The mighty ruk tried and failed to rise. “FLY,” Sartaq bellowed.

Slowly, so slowly the ruk lumbered to her legs, her scraped beak dragging through the loose rock.

She wasn’t going to make it. Wasn’t going to get airborne in time. For just beyond the web-shrouded tree line … Shadows writhed. Scuttled closer.

Nesryn sheathed her sword and drew her bow, arrow shaking as she aimed it toward the rock the hatchling had been hauled behind, then the trees a hundred yards off.

Go, Kadara,” Sartaq begged. “Get up!

The bird was barely in shape to fly, let alone carry riders—

Rock clacked and skittered behind her. From the labyrinth of rock within the pass.

Trapped. They were trapped—

Falkan shifted in her pocket, trying to wriggle free. Nesryn covered him with her forearm, pressing hard. “Not yet,” she breathed. “Not yet.”

His powers were not Lysandra’s. He had tried and failed to shift into a ruk this week. But the large wolf was as big as he could manage. Anything larger was beyond his magic.


The first of the spiders broke from the tree line. As black and sleek as her fallen sister.

Nesryn let her arrow fly.

The spider fell back, screaming—an unholy sound that shook the rocks as that arrow sank into an eye. Nesryn instantly had another arrow drawn, backing toward Kadara, who was just now beginning to flap her wings—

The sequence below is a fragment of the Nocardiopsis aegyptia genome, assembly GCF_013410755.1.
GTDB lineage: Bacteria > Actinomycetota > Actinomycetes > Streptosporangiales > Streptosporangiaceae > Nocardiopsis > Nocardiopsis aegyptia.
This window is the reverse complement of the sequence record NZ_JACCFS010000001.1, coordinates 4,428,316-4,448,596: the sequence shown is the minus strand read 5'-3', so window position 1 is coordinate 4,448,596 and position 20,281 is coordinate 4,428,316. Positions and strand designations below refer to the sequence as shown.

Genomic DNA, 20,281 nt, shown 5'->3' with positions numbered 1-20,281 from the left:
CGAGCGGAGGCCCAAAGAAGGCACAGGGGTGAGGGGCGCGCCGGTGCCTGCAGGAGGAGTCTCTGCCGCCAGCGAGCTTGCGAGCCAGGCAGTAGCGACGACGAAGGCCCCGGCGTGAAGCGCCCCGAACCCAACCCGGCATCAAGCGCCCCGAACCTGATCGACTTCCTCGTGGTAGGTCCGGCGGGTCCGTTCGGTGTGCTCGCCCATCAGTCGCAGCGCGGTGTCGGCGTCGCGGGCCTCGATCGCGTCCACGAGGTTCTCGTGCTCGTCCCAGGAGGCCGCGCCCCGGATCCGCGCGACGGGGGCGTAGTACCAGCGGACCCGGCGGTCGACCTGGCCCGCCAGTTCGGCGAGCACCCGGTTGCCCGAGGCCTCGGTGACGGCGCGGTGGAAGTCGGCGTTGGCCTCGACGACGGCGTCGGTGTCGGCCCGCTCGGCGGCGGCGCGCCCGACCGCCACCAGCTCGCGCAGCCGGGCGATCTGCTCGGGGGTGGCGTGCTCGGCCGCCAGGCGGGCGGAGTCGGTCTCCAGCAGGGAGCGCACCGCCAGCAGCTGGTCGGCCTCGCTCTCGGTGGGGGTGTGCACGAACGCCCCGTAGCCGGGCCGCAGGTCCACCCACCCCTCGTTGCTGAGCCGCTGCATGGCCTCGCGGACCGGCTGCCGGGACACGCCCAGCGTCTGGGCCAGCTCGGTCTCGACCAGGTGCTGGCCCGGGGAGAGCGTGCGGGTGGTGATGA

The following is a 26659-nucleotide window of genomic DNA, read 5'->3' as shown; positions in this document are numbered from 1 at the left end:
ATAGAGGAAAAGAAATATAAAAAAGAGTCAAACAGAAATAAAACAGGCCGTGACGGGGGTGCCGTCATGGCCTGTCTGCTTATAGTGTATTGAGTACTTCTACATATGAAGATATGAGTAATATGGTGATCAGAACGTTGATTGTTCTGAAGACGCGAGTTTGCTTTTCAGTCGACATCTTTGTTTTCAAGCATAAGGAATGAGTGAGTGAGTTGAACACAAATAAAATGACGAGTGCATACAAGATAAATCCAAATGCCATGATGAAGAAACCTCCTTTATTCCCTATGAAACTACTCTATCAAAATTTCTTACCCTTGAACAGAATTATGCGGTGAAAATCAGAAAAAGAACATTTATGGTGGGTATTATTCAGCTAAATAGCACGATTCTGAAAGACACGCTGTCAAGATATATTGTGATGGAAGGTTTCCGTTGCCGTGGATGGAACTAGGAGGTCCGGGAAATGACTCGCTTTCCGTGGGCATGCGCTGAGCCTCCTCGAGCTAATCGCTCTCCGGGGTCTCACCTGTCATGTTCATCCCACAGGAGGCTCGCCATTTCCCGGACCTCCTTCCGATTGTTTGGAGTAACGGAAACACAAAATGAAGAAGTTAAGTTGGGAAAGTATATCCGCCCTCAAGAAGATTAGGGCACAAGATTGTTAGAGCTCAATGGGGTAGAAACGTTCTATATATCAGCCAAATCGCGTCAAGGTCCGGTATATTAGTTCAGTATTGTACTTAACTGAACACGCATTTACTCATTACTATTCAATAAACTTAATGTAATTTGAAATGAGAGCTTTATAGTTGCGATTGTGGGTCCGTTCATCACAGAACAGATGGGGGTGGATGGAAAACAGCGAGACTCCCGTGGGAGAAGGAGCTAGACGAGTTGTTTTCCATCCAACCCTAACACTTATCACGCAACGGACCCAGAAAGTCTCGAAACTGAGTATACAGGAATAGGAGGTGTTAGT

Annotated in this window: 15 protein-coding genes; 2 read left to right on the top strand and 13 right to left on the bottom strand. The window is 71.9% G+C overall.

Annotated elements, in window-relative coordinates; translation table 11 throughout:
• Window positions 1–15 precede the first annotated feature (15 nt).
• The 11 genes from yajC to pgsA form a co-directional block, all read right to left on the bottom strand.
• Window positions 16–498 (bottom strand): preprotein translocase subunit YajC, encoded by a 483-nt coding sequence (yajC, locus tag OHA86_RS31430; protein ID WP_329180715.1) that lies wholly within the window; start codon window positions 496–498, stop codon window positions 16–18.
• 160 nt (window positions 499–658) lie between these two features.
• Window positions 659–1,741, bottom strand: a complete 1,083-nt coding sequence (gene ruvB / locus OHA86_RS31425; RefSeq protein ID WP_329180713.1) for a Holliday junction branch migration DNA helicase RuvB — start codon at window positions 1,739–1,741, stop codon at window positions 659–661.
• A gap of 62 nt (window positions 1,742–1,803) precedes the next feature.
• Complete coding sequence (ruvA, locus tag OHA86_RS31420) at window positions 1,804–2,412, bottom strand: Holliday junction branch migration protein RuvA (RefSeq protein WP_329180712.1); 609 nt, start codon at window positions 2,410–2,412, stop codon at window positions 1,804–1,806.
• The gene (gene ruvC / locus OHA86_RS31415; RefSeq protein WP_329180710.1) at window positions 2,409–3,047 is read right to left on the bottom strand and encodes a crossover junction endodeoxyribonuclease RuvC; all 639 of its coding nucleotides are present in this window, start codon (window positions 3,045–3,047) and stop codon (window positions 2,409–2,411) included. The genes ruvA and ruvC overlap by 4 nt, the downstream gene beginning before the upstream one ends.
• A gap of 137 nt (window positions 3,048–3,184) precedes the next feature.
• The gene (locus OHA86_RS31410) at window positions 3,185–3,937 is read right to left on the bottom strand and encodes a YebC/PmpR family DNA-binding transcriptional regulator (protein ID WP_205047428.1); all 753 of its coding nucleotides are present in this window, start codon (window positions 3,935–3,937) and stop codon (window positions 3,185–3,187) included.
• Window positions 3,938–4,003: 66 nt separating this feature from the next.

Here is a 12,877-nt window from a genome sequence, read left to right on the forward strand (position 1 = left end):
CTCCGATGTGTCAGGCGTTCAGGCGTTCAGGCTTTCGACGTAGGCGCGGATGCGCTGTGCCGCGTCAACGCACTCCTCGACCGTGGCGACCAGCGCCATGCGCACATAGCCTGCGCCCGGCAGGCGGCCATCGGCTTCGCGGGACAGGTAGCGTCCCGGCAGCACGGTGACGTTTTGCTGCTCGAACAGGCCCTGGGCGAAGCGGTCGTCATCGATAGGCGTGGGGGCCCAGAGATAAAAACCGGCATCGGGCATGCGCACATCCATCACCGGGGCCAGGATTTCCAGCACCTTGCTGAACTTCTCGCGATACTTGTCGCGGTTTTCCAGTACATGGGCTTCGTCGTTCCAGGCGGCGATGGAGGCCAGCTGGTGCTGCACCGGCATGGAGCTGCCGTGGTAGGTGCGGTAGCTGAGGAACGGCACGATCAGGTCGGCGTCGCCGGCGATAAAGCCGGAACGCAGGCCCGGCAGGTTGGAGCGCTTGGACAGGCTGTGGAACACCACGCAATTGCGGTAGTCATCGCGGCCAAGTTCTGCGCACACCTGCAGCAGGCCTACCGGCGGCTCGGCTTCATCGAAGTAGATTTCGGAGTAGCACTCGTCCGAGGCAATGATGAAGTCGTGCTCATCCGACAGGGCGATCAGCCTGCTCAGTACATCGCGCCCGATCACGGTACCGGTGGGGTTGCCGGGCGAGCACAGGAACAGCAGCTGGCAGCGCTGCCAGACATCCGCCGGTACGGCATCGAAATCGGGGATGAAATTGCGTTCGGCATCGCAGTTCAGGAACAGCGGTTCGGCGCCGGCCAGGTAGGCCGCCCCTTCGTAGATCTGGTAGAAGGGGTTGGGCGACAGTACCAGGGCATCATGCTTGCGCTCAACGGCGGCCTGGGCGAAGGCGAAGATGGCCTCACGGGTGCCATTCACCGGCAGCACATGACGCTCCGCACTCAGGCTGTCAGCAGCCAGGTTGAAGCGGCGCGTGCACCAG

The ruk stumbled. Sartaq screamed, “FLY!

Wind stirred Nesryn’s hair, sending shards of shale skittering. The ground rumbled behind, but Nesryn did not dare take her eyes off the second spider that emerged from the trees. She fired again, the song of her arrow drowned out by the flap of Kadara’s wings. A heavy, pained beat, but it held steady—

Nesryn glanced behind for a breath. Just one, just to see Kadara bobbing and waving, fighting for every wing beat upward through the narrow pass, blood and shale dripping from her. Right as a kharankui emerged from one of the shadows of the rocks high up the peak, legs bending as if it would leap upon the ruk’s back—

Nesryn fired, a second arrow on its tail. Sartaq’s.

Both found their marks. One through an eye, the other through the open mouth of the spider.

It shrieked, tumbling down from its perch. Kadara swung wide to dodge it, narrowly avoiding the jagged face of the peak. The spider’s splat thudded through the maze of rock ahead.

But then Kadara was up, into the gray sky, flapping like hell.

Sartaq whirled toward Nesryn just as she looked back at the pine forest. To where half a dozen kharankui now emerged, hissing.

Blood coated the prince, his every breath ragged, but he managed to grab Nesryn’s arm and breathe, “Run.”

So they did.

Not toward the pines behind.

But into the gloom of the winding pass ahead.